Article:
Update on NandintsetsegMrs. Nandintsetseg, 31, lives with her husband and her son in a rental apartment in Darkhan, the second largest city in Mongolia. She is a teacher at a secondary school and has been working for five years nonstop.
Her rental apartment has too much heat loss and emissions in the winter. She uses the furnace, which uses coal, just to stay warm at home. Her son always has flu due to the cold. So she wanted to make repairs to her apartment. She is planning to insulate the windows and the wall corners. She will recover some broken and bad parts of the walls with cement and foam. It will reduce the heat loss, and she will pay less for coal. Using the coal is very harmful for her family's health and the environment, as she knows.
Although Mongolia has the lowest population density in the world, it is one of the most polluted countries in the world. This is due to the long and cold winters where temperatures frequently go below -40C (-40F), even in the cities. Also, in winter, many parts of the country are extremely cold and are known to have snowstorms. Both homes and nomadic tents burn a lot of fuel and emit huge amounts of pollution every night from families just trying to stay warm. As well, the extremely toxic smoke from the cars is one of the main reasons for Mongolian air pollution. In response to this, Credit Mongol offers Green Loans to their clients to make home improvements that reduce heat loss, improve heating systems and buy the cars that run on the natural gas. The loan she is taking will be dedicated to buying some building and insulation materials for her home repair.
Previous Loan DetailsMrs. Nandintsetseg, 31, is a secondary school teacher in Darkhan, the second largest city in Mongolia. She has been teaching in the school for five years and lives with her family in a common apartment. Nandintsetseg wants to make renovations to the apartment because it is old and needs window in... More from Nandintsetseg's previous loan »
More information about this loan
This loan is part of Credit Mongol's green loan program, which helps clients to purchase products for improving their heating and ventilation systems, reducing pollution and health problems caused by burning coal in the winter.
About Credit MongolCredit Mongol is the largest non-banking financial institution (NBFI) in Mongolia. Its mission is to contribute to the prosperity of Mongolians by providing high-quality, affordable and varied financial services to micro-entrepreneurs and small-to-medium-sized businesses. It prioritizes serving remote, rural populations that have typically lacked access to credit and other financial services. Uniquely, it offers solar panel loans to nomadic herders, most of whom live without electricity.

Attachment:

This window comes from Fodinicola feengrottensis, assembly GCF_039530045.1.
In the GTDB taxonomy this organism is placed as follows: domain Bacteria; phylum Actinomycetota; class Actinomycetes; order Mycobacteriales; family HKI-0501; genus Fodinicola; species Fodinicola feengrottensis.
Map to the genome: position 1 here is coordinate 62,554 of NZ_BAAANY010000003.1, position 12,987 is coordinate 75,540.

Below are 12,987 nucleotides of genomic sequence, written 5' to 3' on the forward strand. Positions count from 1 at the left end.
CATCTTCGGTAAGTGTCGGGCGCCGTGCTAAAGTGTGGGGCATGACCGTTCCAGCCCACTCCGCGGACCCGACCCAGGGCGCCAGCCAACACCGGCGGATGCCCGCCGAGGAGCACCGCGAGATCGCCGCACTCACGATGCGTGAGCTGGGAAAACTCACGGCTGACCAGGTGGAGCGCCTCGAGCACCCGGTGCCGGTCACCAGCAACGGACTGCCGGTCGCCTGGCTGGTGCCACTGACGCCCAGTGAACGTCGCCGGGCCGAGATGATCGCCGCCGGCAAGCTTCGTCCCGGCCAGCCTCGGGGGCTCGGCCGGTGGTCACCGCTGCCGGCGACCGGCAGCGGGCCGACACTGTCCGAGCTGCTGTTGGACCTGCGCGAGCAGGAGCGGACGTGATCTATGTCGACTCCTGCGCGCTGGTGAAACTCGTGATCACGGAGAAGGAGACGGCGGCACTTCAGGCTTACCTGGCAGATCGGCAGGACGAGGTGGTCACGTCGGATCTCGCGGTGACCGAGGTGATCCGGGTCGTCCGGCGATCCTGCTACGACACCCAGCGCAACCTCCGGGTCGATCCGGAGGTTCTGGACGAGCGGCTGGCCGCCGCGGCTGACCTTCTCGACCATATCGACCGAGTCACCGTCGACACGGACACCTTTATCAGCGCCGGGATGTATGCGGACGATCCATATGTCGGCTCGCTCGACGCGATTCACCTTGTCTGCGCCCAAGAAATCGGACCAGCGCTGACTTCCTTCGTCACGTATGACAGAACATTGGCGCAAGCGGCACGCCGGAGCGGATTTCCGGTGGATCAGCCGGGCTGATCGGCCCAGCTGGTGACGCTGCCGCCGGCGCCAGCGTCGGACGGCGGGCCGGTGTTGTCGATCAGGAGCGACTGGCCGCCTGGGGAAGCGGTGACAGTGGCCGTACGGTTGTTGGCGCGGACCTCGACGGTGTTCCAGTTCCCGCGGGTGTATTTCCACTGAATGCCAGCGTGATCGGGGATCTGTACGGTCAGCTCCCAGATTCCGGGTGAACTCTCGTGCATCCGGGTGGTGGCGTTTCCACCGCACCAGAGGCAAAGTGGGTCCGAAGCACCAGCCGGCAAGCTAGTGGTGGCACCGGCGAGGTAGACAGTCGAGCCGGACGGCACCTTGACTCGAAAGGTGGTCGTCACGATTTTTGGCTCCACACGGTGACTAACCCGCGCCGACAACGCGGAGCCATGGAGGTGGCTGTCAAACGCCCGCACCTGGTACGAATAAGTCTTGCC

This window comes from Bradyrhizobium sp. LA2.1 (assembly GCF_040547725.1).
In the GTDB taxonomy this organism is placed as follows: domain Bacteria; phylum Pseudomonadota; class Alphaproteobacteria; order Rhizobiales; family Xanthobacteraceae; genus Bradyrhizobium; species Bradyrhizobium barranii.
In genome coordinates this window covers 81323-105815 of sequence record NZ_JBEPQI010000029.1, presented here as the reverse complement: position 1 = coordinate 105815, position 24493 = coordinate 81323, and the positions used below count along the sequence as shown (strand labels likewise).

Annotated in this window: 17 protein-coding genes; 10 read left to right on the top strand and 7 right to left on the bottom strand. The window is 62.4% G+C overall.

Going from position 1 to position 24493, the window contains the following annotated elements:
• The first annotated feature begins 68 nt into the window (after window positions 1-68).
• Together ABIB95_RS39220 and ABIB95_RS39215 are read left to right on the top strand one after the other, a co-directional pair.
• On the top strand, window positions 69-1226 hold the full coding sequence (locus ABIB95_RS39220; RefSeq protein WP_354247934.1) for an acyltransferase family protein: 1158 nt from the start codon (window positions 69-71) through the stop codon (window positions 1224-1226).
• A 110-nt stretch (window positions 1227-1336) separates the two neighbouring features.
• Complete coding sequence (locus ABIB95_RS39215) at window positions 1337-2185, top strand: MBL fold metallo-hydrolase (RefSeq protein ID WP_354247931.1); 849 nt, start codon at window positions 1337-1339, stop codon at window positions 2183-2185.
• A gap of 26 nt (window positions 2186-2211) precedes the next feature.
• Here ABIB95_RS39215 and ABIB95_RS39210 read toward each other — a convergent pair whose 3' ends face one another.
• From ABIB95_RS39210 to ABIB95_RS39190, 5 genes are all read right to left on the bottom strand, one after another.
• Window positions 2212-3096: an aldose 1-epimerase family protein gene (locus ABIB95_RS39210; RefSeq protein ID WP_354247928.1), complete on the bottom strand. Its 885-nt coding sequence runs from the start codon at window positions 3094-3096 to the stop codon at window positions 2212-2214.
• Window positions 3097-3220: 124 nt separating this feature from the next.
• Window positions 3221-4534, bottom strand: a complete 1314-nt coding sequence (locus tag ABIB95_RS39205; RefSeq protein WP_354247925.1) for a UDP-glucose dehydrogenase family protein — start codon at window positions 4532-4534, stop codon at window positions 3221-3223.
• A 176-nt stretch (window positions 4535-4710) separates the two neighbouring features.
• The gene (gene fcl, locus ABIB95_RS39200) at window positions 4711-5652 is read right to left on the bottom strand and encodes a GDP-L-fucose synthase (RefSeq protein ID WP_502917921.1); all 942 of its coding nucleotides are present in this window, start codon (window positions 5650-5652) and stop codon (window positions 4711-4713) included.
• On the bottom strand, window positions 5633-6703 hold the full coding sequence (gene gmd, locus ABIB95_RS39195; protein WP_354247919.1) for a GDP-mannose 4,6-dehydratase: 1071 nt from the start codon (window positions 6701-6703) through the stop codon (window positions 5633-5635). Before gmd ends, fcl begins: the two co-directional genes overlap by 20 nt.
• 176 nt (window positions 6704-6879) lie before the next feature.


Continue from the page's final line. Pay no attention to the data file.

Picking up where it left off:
Concurrent and Successive Loans
Our Field Partners often work with borrowers over a series of loans as the borrowers build credit, take out bigger loans, and expand their businesses. In order to make it easier for our Field Partners to post loans for borrowers who have been listed on Kiva before, we allow them to post successive and concurrent loans for their Kiva borrowers. This means that our Field Partners are able to post a borrower's second, third, etc., loan on Kiva without having to re-enter all of the borrower's information.
This borrower has been listed on Kiva before, so you'll see an updated loan description, as well as excerpts of the original descriptions from earlier loans. Most borrowers take out loans consecutively, meaning that they receive a second loan after having repaid the first. However, sometimes our Field Partners give out concurrent loans, allowing borrowers to take out one primary loan and a secondary "add-on" loan along with it. These "add-on" loans are typically smaller than the borrower's primary loan and serve a different purpose. Because Field Partners can now post loans as successive and concurrent loans, you will be able to track borrower progress over time and see the various ways a borrower is working with our Field Partners through funds from Kiva’s lenders.
About Housing Loans
Many poor families cannot afford housing that meets their needs. When you make a housing loan on Kiva, you give people access to flexible capital to obtain or improve their homes. Better housing means better health, sanitation, and even educational outcomes for children. A house can also be much more for entrepreneurs who run businesses out of their homes. In this way, housing and small business loans on Kiva share a common purpose: to alleviate poverty and enable families to enjoy more stable lives.
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